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Logo Pearl is proud to present a complete Logo Design glossary to its valued visitors. This will improve your understanding of various terminologies that are frequently used in the graphic design industry.



Achromatic – Colors that have no or less chromatic content, including grey, black and other near neutrals.

Adobe Acrobat Reader – An application used for reading PDF file.

Adobe Illustrator – An application used by graphic designers. It is widely famous for its impressive vector graphics editing feature. ".AI" is the default file format generated by illustrator.

Adobe Photoshop – It's a graphic design software widely-known for its high-caliber image re-touching features and other visual effects. ".PSD" is the default file format of Photoshop.

Aliasing – An alias image is usually known for its jagged or brick like effect. Whereas, Aliasing is a process that makes these jagged edges smoother by setting the image pixels close to the intermediary color.

Alley – It is a term usually used in "typography". Basically it signifies the space between two columns within a page.

Alpha Channel – It is an 8-bit gray-scale channel most commonly used for saving selections. It is also used to create and save image-masks that allow you to alter any parts of an image.

Animation – it is a process of manipulating electronic images by using special animation-tools to produce moving images.

Animated GIF – It is a file that contains two or more images that run in a sequence, producing animation effects.

Anti-Aliasing – It is a process that improves the jagged like edges of an image and makes it relatively smoother by merging the pixel colors.

Artwork – A creative or visual art used for graphic reproduction.

Ascender – In typography, any part of a lower case character increases higher than the x-heights.

Aspect Ratio – The width and height ratio of an image.



Background – A surface where the main visual art is created and displayed.

Banner – It is a popular advertising tool used in online marketing. Different sizes and shapes of images with the company’s message and call-to-action in it are placed on web pages. Visitors click on these banners and redirected to money-site. It is also an effective tool for increasing brand awareness.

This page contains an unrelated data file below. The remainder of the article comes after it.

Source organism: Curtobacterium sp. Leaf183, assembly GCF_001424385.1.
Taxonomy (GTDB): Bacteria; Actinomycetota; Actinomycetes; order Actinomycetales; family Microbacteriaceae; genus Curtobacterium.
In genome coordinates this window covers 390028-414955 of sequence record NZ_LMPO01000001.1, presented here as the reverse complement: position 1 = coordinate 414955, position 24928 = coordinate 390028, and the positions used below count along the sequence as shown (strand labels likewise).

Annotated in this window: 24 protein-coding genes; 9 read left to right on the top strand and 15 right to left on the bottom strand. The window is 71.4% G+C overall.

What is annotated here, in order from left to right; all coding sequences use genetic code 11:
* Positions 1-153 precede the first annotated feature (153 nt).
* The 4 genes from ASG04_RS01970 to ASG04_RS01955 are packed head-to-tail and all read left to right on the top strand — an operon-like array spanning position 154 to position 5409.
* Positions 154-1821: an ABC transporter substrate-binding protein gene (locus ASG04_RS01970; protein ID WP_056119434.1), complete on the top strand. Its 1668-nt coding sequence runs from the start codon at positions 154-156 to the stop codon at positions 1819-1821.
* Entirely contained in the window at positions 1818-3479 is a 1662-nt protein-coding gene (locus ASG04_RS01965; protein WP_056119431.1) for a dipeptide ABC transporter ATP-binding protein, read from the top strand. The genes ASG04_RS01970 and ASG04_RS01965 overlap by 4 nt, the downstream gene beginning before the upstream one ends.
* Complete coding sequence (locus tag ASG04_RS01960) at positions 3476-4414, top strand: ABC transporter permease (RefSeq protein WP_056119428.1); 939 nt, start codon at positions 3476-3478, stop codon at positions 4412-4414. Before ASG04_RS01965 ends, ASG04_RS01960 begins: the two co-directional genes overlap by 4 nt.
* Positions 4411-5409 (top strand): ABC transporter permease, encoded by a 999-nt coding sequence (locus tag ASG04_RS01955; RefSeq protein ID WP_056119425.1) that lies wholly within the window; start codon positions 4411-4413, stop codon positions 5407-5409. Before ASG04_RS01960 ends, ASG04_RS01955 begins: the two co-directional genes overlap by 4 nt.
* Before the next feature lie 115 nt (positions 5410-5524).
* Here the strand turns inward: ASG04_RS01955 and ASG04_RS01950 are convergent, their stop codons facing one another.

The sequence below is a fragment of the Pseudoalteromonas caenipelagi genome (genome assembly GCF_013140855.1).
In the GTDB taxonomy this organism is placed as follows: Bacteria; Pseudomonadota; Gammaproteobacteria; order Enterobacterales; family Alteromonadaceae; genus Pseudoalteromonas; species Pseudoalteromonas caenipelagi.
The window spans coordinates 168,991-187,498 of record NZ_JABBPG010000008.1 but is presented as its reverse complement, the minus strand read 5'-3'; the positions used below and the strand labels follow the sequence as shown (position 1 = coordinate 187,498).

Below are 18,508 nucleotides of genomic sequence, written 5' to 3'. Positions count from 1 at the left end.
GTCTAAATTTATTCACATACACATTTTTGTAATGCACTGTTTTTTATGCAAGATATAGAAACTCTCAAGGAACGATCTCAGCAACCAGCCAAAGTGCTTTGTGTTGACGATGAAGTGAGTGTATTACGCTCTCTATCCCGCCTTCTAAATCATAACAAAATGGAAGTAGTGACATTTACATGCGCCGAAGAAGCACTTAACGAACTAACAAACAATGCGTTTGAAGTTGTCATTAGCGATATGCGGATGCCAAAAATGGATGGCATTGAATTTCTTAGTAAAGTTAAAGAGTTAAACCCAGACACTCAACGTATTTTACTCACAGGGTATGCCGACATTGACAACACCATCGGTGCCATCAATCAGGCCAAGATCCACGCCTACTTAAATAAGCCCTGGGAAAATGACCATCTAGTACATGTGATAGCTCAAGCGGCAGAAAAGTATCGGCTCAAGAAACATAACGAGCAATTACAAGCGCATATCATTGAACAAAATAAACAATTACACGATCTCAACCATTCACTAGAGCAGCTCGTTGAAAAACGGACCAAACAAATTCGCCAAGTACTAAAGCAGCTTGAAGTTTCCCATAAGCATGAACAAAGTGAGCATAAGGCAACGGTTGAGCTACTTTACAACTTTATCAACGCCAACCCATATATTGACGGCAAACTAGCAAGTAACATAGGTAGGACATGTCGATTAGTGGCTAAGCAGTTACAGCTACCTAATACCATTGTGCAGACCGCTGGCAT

Baseline – In Typography it is a horizontal line where the base of the letters sits.

Bevel – Applying a beveling effect on an image means giving the image a bold or 3-d appearance using colors and a thick shadow.

Bezier Line / Bezier Curve – It is an arched line created in segments by adding nodes and using the Bezier tool.

Bitmap Image – A digital image saved as specific patterns of dots – normally referred to as pixels – where each pixel is either on white or black.

Bleed – It is a part on the sides of a document that extends beyond the desired printing area.

Blending Mode – it is a mode that determines how colors or images are blended with a second layer to form different varieties visual effects.

Blind Embossing – Embossing an image without any ink, so that it can be raised but without the use of any color.

BMP – Stand for, Bit map format (.bmp)

Boldface – A typeface that has a weighty black stroke that makes it stand out from the rest.



Cast Shadow – A method of adding shadow on an object. The shadow can be used from different angles, thus giving the image a 3-D touch.

Caps – An abbreviation used for Capital letters.

Cap Height – It indicates the distance between the baseline and apex of a capital letter.

Caption – A naming method used to give a title to an illustration – usually a short phrase.

Centered – A text or image aligned at the center of a page, i.e., both right and left margins are equal in distance.

Clip-art – It is a piece of artwork usually sold or usually distributed with software for publication. It is available both in hard-copy and digital form.

CMYK – Stands for Cyan – Magenta – Yellow – Black. It is a color palette used widely in printing designing.

Color Separation – It is a process that starts with separating an artwork into different color files, i.e., in print media its colors will be separated in Cyan, Magenta, Yellow and black where as in digital media the colors are separated in Red, Green and Blue.

Condensed Font – It is a typeface that has a narrower wide than other standard typeface.